ULA Sends Sixth Space Force Missile Warning Satellite to Orbit
SBIRS GEO-6 is the last of the Space Force’s constellation of geosynchronous satellites that detect ballistic missile launches from anywhere on the planet. The constellation is located in a customized transfer orbit approximately 22,000 miles above the equator.
The SBIRS GEO-6 mission lifted off from Cape Canaveral Space Force Station, SpaceNews reported Thursday.
ULA sent the spacecraft to its orbit using an Atlas 5 main stage rocket with a Vulcan Centaur upper stage vehicle. Atlas 5 is powered by an RD-180 engine and two solid rocket boosters while Centaur is equipped with an Aerojet Rocketdyne RL10C-1-1 engine.
The upper stage separated from Atlas 5 five minutes after liftoff and executed planned engine fires to reach its destination. ULA said the payload was separated and released into the intended transfer orbit three hours after launch.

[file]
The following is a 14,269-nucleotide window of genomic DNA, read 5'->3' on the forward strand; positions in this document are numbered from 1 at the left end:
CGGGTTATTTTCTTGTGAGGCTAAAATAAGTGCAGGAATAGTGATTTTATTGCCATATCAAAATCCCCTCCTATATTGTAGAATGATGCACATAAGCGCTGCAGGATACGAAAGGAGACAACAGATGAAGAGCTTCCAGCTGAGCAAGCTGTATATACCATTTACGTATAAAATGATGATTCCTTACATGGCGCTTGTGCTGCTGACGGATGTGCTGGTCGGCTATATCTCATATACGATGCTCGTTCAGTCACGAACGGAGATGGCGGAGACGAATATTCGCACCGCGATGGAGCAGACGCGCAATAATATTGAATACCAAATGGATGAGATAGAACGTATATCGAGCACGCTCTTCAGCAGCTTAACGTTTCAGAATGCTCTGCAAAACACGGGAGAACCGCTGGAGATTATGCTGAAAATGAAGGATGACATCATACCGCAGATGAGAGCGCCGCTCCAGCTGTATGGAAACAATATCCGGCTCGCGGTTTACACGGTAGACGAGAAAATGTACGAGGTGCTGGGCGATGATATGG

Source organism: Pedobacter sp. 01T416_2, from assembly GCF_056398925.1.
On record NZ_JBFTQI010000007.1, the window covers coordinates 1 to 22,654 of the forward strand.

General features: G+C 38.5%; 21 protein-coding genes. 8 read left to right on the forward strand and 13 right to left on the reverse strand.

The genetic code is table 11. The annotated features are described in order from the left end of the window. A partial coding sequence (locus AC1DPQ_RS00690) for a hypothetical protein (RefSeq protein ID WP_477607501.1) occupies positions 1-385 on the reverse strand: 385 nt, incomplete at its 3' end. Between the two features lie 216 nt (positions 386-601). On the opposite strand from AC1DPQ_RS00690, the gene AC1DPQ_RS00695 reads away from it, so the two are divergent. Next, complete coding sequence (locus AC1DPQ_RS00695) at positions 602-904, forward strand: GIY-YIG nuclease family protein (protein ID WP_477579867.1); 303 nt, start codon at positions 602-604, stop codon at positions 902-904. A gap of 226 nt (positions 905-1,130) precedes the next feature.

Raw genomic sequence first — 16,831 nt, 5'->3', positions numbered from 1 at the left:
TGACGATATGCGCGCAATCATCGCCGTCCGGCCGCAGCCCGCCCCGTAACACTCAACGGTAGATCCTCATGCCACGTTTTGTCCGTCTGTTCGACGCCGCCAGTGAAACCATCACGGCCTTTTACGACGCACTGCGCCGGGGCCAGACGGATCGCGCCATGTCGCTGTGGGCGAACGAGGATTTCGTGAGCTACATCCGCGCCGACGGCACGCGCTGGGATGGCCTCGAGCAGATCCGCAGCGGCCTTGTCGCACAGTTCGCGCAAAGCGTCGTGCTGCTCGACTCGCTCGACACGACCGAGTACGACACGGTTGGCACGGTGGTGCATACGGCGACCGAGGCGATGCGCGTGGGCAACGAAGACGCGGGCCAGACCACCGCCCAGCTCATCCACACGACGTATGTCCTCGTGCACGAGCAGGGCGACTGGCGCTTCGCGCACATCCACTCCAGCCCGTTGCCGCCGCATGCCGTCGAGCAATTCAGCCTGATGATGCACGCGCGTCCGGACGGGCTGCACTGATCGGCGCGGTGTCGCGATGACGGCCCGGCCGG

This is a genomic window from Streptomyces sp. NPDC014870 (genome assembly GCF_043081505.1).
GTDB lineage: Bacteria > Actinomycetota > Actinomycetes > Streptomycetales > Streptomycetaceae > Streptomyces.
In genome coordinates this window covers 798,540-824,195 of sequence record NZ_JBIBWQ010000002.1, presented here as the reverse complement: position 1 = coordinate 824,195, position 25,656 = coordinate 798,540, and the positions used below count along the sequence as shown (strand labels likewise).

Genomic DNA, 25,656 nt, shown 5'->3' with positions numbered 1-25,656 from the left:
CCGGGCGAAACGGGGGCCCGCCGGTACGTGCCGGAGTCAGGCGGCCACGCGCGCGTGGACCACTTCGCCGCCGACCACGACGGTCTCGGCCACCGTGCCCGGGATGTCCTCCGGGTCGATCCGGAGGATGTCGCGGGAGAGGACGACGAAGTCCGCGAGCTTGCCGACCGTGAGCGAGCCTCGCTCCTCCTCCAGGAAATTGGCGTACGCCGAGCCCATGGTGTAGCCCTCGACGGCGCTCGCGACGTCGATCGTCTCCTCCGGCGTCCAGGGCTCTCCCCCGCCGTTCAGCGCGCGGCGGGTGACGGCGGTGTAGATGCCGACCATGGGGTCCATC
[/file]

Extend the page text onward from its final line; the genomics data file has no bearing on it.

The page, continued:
The Space Force’s SBIRS constellation comprises six satellites equipped with scanning and staring infrared sensors. The U.S. Air Force originally intended to have eight satellites but decided in 2018 to cancel the procurement of the seventh and eighth satellites due to resilience concerns.
ULA launched all SBIRS missions. SBIRS GEO-6 marks the 95th mission for Atlas 5.
The missile tracking satellites were developed by Lockheed Martin while the sensor payload is from Northrop Grumman. Lockheed received a contract from the Air Force to develop the Next-Generation Overhead Persistent Infrared missile tracking satellites.
Tags: Atlas 5 SBIRS GEO-6 space Space-Based Infrared System SpaceNews United Launch Alliance US Space Force Vulcan Centaur